Your Child's Brain in Week 101
How do you approach story time in your home? Do you read the text straight through, plodding along methodically to the end? Or is the experience a shared, interactive activity during which you pause to point out illustrations, ask questions, and get input from your child?
While any kind of reading experience is beneficial to children, the latter method can increase a child's vocabulary and even the length of his utterances! Called "dialogic reading," it's simply a way to engage your child in conversation as you read him a book.
What the Research Shows
Researchers observed parents reading to their two- and three-year-olds. Most simply read the book aloud straight through. Few parents used the techniques involved in dialogic reading—inquiring about the book's characters and situations, offering the listener praise for being engaged, repeating and imitating the child's utterances, and following the listener's lead in the reading experience. They didn't expand on what the child said, nor did they ask open-ended questions about what they were reading.
The researchers then set out to teach the parents the skills they needed to engage in dialogic reading. One group of parents received in-person instruction, another group watched a video at home that defined and demonstrated each reading technique and then got follow-up phone calls from researchers, and a third group only watched the video.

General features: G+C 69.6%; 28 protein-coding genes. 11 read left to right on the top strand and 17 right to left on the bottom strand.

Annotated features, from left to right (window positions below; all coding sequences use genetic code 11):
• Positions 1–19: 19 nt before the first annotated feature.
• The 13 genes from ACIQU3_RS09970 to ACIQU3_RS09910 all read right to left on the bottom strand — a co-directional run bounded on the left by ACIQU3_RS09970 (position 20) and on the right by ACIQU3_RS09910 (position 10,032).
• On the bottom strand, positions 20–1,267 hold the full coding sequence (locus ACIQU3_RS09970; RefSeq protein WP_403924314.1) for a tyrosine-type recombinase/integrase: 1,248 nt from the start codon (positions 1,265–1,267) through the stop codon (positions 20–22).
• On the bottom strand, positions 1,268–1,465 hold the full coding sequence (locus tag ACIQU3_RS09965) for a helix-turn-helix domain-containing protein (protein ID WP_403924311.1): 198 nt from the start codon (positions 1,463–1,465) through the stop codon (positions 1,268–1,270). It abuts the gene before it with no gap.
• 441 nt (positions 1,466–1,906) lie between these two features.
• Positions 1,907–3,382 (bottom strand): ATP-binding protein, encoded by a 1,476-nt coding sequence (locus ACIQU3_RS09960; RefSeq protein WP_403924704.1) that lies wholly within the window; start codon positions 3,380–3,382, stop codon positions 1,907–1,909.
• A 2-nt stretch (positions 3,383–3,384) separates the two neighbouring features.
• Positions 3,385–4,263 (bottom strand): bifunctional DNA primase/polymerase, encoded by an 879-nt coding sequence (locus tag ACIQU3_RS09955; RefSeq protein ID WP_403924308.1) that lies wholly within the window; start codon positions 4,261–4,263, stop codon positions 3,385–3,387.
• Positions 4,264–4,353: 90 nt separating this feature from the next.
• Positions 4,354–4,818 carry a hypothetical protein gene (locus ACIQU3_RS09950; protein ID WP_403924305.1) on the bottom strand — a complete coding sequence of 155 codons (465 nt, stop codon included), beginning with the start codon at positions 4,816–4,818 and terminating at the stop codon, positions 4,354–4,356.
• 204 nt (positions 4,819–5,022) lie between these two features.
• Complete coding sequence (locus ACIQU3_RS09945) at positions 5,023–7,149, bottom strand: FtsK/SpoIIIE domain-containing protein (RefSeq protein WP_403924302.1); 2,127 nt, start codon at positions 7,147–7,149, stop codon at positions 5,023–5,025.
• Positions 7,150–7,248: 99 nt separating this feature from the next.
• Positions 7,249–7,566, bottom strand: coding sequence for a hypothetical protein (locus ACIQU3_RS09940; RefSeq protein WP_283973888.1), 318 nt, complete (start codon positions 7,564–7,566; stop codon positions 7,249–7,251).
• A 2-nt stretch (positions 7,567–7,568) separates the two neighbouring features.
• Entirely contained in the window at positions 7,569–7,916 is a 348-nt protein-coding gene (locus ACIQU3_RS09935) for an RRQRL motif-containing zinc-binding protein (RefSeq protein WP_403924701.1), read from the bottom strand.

No matter the method of instruction, the parents later demonstrated that they had learned the skills involved in dialogic reading—and as a result, their children's language skills improved! The toddlers showed a significant increase in verbosity—that is, they spoke more and with longer utterances—compared with a group of children whose parents hadn't learned the dialogic reading skills.
Week 101 Brain Booster
So how can you become a more engaging reader? Let's use a bedtime favorite—Goodnight Moon by Margaret Wise Brown—to illustrate dialogic reading:
Ask "what" questions: "What's the bunny doing?" "What do you see on the rug?"
Ask questions about function: "How does the clock work?"
Ask questions about attributes: "What's the bunny wearing?" "What color is the